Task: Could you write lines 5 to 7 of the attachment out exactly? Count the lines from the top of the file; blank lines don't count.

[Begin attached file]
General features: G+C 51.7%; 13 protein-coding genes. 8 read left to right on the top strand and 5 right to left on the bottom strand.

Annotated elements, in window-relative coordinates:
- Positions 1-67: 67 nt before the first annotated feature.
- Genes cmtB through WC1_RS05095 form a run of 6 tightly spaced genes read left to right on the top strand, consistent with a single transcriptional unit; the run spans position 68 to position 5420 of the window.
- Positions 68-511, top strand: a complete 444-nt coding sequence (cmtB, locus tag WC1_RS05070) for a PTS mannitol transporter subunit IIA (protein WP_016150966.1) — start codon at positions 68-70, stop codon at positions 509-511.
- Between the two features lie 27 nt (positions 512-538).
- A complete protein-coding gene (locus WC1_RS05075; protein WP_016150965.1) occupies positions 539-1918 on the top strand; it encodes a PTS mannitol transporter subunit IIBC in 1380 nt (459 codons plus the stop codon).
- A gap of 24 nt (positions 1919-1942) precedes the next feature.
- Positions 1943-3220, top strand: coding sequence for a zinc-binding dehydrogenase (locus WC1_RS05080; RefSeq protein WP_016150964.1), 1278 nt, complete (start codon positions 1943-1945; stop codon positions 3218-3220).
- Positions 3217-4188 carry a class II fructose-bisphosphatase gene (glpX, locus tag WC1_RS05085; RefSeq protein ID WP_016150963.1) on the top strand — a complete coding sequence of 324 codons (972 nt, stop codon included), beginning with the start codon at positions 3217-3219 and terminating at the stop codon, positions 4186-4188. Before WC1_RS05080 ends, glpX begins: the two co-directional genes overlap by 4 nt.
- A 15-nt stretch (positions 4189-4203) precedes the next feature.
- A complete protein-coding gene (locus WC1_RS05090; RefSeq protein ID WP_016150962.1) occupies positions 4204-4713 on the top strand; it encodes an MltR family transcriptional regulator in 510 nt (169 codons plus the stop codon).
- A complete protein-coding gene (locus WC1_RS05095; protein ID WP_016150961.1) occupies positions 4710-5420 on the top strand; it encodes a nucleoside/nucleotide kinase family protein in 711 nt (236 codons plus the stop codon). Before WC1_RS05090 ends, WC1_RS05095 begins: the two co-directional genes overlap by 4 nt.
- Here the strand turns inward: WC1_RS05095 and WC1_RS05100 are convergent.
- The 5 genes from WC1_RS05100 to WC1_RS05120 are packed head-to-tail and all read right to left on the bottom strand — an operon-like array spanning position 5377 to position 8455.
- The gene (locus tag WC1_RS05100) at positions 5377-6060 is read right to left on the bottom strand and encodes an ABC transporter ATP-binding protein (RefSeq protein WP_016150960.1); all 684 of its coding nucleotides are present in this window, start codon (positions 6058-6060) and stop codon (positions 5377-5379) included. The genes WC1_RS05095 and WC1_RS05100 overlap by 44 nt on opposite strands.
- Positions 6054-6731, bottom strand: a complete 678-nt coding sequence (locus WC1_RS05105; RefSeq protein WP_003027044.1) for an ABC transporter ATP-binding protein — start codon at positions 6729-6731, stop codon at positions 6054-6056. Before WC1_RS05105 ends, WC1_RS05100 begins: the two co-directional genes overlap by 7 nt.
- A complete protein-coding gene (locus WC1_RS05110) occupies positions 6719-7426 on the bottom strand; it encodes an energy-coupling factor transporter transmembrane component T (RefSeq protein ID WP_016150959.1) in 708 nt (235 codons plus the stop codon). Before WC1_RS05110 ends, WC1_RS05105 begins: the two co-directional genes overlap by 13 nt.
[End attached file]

- Positions 68-511, top strand: a complete 444-nt coding sequence (cmtB, locus tag WC1_RS05070) for a PTS mannitol transporter subunit IIA (protein WP_016150966.1) — start codon at positions 68-70, stop codon at positions 509-511.
- Between the two features lie 27 nt (positions 512-538).
- A complete protein-coding gene (locus WC1_RS05075; protein WP_016150965.1) occupies positions 539-1918 on the top strand; it encodes a PTS mannitol transporter subunit IIBC in 1380 nt (459 codons plus the stop codon).